Vered Makdusi lives in a prime area of Tel Aviv, just a 10-minute drive from the center of town, and her home cost just 100,000 shekels ($26,600), including renovations. Roy Erez has a magnificent sea view facing every direction from his home in Ashdod, for which he paid just 270,000 shekels. Hadas Hatucha and Shahar Smuliansky just moved out of Tel Aviv’s Rabbi Kook Street, and they pay nothing at all for the homes they live in.
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With housing prices rising quickly and the average home in Tel Aviv now costing 3.16 million shekels for four rooms – a 17% jump from a year ago – the cost of shelter is now beyond the reach of many Israelis. And renting is no bargain either. But these four Israelis found creative ways to get around the problem – Makdusi lives in a converted bus, Erez on a small yacht, and Hatucha and Smuliansky work as serial dog sitters.
Makdusi, who holds down three jobs, shares her 30 square meters (323 square feet) of space with her dog. The bus they call home cost her 24,000 shekels, and she spent another 75,000 shekels or so adapting it and fixing it up.
Before her impromptu lifestyle, which the authorities prefer to dub “illegal dwelling,” she rented apartments in areas outside central Tel Aviv – Hadar Yosef and Bnei Brak. “It isn’t that I woke up one day and decided I wanted to live in a bus,” Makdusi says.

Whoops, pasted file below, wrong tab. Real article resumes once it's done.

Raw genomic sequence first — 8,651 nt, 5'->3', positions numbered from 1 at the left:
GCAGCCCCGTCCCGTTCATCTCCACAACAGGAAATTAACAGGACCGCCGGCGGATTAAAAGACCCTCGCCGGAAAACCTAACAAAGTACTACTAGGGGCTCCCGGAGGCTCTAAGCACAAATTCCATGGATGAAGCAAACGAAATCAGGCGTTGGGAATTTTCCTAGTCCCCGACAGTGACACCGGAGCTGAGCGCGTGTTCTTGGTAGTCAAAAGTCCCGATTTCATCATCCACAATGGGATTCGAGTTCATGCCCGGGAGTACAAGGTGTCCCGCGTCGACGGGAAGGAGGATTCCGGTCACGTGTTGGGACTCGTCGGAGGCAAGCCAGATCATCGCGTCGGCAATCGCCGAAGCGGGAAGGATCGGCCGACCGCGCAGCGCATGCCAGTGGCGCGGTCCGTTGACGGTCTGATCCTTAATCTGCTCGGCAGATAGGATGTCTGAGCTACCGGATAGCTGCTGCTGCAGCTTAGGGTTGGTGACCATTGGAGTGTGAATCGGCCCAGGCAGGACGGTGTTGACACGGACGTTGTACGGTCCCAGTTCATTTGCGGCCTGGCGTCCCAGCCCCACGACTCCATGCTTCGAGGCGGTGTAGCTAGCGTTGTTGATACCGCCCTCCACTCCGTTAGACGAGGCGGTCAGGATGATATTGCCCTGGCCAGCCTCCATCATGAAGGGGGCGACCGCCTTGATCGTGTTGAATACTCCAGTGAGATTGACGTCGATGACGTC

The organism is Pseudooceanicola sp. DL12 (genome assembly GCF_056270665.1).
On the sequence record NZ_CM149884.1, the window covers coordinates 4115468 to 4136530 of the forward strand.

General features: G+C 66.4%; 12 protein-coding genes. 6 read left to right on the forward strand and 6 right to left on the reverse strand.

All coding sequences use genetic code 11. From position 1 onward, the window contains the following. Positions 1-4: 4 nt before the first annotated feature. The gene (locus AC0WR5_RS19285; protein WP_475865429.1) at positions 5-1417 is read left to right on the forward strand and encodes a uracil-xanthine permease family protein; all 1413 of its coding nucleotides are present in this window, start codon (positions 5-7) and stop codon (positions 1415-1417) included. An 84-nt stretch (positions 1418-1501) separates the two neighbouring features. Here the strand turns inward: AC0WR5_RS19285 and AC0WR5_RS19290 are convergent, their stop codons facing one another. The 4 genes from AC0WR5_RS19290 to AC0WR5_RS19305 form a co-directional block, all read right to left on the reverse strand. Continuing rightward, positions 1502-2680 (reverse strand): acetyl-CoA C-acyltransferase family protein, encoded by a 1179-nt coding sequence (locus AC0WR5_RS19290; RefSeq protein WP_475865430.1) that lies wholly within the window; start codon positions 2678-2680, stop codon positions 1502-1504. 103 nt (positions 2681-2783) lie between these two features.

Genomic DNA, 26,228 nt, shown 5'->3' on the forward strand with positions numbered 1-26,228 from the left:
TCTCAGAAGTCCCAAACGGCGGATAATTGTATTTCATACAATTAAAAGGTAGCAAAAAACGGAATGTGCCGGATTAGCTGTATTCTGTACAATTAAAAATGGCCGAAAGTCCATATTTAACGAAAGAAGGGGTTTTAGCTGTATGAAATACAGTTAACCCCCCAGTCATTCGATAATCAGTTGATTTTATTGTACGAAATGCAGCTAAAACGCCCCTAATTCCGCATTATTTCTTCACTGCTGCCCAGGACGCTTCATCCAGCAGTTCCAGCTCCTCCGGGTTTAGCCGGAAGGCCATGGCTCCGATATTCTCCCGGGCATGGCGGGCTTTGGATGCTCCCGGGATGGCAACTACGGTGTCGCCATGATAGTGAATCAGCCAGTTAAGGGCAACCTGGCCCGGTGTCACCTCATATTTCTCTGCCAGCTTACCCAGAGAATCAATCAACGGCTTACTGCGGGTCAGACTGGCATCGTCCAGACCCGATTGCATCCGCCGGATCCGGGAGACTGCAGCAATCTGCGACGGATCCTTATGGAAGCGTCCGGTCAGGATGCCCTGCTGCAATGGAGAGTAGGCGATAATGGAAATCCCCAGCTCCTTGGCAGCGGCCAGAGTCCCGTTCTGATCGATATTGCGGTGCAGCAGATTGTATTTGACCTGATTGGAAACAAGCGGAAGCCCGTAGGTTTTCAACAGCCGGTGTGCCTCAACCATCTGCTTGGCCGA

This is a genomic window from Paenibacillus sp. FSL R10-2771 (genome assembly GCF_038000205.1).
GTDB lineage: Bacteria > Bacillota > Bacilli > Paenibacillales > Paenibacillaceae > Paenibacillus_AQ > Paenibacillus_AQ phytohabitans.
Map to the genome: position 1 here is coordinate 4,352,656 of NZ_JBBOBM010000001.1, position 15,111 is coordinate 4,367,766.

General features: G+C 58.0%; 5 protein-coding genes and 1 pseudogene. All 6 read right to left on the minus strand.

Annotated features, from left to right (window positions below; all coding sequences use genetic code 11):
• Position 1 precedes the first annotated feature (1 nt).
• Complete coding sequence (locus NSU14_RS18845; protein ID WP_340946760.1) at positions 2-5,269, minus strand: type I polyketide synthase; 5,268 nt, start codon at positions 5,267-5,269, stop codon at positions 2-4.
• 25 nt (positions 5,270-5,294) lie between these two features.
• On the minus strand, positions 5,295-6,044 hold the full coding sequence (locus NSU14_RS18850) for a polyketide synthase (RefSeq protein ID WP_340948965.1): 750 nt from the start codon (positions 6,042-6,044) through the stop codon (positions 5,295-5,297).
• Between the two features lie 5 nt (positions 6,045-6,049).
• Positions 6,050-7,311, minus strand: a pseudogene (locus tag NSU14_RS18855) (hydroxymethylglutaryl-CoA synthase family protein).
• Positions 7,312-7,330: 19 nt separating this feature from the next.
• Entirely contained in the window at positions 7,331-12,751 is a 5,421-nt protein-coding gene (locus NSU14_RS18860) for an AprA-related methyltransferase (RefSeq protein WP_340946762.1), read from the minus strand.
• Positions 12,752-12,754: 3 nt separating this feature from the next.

“I stewed over it a long time, looked at alternative forms of living in Israel and elsewhere, and constantly heard that voice asking – who needs to live in concrete? Why should I have to pay my whole life for this thing?”
Makdusi’s neighborhood consists of 13 people living in two buses, five mobile homes, three trucks and a GMC van. The most expensive dwelling there is a 2016-model mobile home that cost a cool 180,000 shekels. The van cost a few thousand, bought from a garage that was glad to get rid of the beast.
Makdusi was the pioneer, arriving three months ago; the others collected around her, she says. Makdusi admits that her more distant neighbors who live in actual apartments – that cost them many millions of shekels – aren’t uniformly thrilled at their makeshift neighborhood.